The local and national media landscape has evolved a great deal since I transitioned from broadcast news to public relations nearly 13 years ago. Nightly newscasts were the bread and butter of the TV news business. Legacy newspapers poured significant resources into print editions. Online coverage was growing, but still an afterthought to traditional news delivery.
Since then, the state of journalism can be summarized by one phrase: rapid change. Industry changes were apparent well before the COVID-19 pandemic. But the international health crisis – coupled with renewed conversations about racial and social justice – have only punctuated the challenges (and potential) that face journalism.
On March 25, I was fortunate to moderate Goff Public’s latest webinar, a discussion on the future of Minnesota media. Some of the most recognizable names in statewide journalism joined me: Axios Twin Cities Correspondent Torey Van Oot, Minnesota Reformer Editor in Chief J. Patrick Coolican and Eden Prairie Local News Editor in Chief Brad Canham.
Here are my top five takeaways from the conversation:
1. Profitability is possible in a volatile advertising market
Nationally, advertising revenue – which accounts for roughly 70% of funding for traditional newspapers – has decreased at least 25% since the start of the pandemic. But locally, bright spots remain.
“We are growing and we are profitable,” Axios’ Van Oot says, adding that about 50% of the company’s revenue comes from newsletter sponsorships. In addition to local and national advertisers that support the Twin Cities newsletter, Axios licenses and sells its newsletter software, formatting and template-style “smart brevity” training for other companies to use internally.
While Axios’ funding is supplemented by events, an HBO show and podcasts, Eden Prairie Local News funding is supported by developers, banks and other local sponsors, plus a Board of Directors that culls funding.
Unlike many traditional news outlets, Axios, the Minnesota Reformer and Eden Prairie Local News provide all content to readers for free (no paywall here).
2. Don’t just know, listen to your audiences
With increased news segmentation, all panelists stressed the importance of knowing and listening to your audiences. It’s about meeting them where they are, they say.
“I think we’re forcing the bigger players to be more aggressive in their newsgathering,” Coolican says. “The only way we’ve been able to grow our audience is by scoops, breaking great stories.”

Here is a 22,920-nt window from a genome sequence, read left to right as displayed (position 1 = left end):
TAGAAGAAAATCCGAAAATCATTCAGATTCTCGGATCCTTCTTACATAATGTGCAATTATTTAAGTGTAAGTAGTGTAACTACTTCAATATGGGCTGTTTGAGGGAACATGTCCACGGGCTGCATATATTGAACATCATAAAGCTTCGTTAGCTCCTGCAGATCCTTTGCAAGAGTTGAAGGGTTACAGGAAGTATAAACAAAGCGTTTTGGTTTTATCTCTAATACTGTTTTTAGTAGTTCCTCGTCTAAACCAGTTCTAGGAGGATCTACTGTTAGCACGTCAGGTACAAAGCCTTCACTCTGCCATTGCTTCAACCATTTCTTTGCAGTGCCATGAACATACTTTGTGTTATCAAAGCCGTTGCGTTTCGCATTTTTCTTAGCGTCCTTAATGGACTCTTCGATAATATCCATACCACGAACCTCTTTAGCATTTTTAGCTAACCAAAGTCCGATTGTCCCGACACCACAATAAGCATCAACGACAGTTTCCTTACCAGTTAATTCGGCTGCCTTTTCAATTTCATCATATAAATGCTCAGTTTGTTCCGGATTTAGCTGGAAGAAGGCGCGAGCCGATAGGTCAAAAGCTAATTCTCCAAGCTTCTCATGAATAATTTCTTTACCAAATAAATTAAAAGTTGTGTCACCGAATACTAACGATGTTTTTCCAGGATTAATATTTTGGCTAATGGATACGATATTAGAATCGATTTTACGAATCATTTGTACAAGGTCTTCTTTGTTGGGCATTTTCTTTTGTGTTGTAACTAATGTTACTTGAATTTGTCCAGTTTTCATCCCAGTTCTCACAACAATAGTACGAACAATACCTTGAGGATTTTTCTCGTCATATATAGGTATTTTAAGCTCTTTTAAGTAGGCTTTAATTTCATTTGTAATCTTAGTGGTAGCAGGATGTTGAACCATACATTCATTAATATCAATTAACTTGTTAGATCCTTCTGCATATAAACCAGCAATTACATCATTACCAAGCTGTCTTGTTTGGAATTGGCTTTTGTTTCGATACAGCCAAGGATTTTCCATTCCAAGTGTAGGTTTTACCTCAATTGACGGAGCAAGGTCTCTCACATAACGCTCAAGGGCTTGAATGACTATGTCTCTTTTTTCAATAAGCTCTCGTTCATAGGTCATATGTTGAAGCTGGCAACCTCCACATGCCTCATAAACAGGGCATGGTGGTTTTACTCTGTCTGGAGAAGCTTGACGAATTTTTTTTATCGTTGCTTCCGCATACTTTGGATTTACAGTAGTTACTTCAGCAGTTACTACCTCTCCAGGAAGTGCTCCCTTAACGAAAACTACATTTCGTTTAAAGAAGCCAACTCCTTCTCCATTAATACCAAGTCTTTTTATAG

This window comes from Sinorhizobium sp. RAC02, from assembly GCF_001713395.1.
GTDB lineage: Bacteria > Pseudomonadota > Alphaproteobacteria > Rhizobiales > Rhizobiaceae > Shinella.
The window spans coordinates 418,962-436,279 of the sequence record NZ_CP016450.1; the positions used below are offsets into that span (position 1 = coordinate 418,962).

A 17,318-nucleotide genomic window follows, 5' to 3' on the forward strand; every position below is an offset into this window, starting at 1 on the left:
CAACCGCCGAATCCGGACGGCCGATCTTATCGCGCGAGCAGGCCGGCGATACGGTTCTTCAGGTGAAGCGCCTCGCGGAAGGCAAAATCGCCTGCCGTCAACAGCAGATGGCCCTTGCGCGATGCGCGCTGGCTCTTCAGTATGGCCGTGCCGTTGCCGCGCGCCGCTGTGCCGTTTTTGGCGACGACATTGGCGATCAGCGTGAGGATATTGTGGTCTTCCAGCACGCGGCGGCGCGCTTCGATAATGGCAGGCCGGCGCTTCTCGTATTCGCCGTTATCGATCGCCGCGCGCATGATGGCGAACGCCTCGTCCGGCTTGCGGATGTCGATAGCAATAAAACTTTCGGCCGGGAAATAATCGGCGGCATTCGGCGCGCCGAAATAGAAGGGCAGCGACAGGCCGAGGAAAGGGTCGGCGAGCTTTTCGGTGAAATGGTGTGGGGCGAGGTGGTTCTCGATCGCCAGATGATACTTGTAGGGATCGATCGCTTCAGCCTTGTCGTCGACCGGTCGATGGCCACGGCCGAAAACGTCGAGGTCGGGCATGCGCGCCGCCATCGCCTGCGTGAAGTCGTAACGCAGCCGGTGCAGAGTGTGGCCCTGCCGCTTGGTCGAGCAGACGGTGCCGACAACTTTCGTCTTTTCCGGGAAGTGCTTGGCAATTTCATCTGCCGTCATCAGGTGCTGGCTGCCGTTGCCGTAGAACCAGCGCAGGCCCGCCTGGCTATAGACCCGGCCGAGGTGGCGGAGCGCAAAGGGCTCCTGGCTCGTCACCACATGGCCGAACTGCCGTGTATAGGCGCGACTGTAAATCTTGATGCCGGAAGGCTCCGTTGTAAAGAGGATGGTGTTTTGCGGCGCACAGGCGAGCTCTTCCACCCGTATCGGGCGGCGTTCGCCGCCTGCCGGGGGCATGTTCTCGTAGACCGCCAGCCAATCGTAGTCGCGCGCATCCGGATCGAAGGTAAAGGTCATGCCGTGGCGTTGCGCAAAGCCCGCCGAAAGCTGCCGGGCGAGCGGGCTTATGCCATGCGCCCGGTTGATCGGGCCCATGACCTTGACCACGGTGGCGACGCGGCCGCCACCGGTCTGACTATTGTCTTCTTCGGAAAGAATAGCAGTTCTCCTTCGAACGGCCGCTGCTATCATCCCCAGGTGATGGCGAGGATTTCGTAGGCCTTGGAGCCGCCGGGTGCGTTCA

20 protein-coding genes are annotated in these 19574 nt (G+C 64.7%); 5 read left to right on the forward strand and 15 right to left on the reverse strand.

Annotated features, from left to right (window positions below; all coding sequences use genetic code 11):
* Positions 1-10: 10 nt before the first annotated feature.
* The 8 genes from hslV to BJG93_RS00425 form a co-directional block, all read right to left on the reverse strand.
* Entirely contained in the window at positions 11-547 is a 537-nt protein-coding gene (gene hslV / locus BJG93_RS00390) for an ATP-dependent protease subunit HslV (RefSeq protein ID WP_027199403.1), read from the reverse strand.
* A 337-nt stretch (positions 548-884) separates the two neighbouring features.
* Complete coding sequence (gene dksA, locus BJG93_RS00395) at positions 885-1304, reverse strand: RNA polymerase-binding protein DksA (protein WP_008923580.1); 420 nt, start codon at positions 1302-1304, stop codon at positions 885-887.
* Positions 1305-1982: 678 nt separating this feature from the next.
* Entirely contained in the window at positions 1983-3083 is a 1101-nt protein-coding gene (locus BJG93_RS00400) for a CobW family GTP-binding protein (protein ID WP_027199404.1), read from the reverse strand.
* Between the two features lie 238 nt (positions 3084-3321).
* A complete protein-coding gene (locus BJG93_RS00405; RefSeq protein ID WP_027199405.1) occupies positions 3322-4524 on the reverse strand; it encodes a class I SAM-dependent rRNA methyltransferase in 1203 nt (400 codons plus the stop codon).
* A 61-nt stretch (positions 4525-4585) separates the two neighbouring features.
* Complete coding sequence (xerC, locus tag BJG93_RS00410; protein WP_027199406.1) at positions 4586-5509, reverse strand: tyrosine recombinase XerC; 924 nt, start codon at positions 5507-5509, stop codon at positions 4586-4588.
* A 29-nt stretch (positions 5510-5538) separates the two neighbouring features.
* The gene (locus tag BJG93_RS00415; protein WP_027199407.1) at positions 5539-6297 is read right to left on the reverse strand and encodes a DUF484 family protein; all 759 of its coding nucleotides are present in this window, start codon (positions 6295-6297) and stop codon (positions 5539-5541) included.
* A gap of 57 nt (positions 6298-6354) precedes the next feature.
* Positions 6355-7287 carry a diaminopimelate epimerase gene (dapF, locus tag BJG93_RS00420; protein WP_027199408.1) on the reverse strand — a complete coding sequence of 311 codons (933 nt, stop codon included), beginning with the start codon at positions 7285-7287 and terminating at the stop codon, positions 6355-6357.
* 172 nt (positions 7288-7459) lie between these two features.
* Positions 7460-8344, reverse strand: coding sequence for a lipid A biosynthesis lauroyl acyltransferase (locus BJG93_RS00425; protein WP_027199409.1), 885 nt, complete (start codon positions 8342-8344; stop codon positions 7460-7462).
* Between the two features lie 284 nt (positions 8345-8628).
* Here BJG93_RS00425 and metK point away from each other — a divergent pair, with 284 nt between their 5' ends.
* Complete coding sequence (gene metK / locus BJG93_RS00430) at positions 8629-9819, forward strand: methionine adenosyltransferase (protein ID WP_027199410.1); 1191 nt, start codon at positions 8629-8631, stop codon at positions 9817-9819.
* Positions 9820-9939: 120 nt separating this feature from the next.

In observing the trends over the last year, Coolican says the Reformer audience has grown from a largely Facebook-dominated audience to one that’s more active on Twitter. The team is also considering adding an Instagram presence.
“We’re not chasing pageviews per say but we wouldn’t be successful without an audience,” he says.
Added Van Oot: “Organizations that don’t put their audiences first are going to struggle. You can’t just keep doing things the way we used to be doing them. You need to be listening to your audience and really putting them front and center in everything you do … At Axios we will not waste your time and will not BS you.”
3. New ventures are deeply personal
Combined, Canham, Coolican and Van Oot have decades of experience covering Minnesota. When Eden Prairie News and Lakeshore Weekly News closed in August 2020, Canham knew something had to be done to sustain local coverage.
“I truly hated the idea that Eden Prairie really had no resource to approach the upcoming elections with objective insights into who you’re supposed to elect,” he said. “I took it personally.”
Today, the outlet employs 12 journalists who cover everything from the Southwest light rail expansion to local hockey and the city council.
4. Gaps in coverage persist – particularly in Greater Minnesota
Following a slate of news outlet closures, from City Pages and the Southwest Journal to the Hastings Star Gazette, the panelists say local coverage gaps are problematic. News access is particularly problematic in Greater Minnesota.
“It’s certainly something we hope to improve upon in the future. Clearly Greater Minnesota and just rural media in general are struggling and will likely continue to,” Coolican says. “It seems like the quality of the journalism happening in the metro is surpassing the smaller cities and regional centers at this point and clearly the Star Tribune sees an opportunity here.”
While the state’s largest newsroom, the Star Tribune recently expanded their coverage of Duluth and St. Cloud with dedicated staff and email newsletters, Coolican predicts future expansion could include Rochester and Mankato.
“There’s room for more voices. The more people watching government the better,” Van Oot added.
5. Supporting and sustaining news remains important
How can you support and sustain Minnesota media? Smash that subscribe button. It’s good for business and good for democracy.
Here are just a few outlets you can help: